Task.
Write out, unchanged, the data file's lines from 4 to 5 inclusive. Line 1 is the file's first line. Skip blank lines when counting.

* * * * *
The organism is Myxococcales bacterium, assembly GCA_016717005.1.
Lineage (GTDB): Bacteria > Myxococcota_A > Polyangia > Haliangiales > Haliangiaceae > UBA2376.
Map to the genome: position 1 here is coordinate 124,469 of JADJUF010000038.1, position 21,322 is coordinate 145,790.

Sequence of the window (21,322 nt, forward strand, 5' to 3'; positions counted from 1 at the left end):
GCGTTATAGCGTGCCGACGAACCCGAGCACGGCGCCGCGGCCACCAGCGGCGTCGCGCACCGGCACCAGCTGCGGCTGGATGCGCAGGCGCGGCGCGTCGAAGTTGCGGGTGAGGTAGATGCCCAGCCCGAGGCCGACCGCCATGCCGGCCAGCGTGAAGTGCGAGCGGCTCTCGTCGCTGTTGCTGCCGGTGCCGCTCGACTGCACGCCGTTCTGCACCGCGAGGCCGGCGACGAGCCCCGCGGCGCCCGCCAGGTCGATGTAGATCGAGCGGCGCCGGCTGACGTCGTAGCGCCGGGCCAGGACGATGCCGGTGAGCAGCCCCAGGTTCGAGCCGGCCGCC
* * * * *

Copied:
Sequence of the window (21,322 nt, forward strand, 5' to 3'; positions counted from 1 at the left end):
GCGTTATAGCGTGCCGACGAACCCGAGCACGGCGCCGCGGCCACCAGCGGCGTCGCGCACCGGCACCAGCTGCGGCTGGATGCGCAGGCGCGGCGCGTCGAAGTTGCGGGTGAGGTAGATGCCCAGCCCGAGGCCGACCGCCATGCCGGCCAGCGTGAAGTGCGAGCGGCTCTCGTCGCTGTTGCTGCCGGTGCCGCTCGACTGCACGCCGTTCTGCACCGCGAGGCCGGCGACGAGCCCCGCGGCGCCCGCCAGGTCGATGTAGATCGAGCGGCGCCGGCTGACGTCGTAGCGCCGGGCCAGGACGATGCCGGTGAGCAGCCCCAGGTTCGAGCCGGCCGCC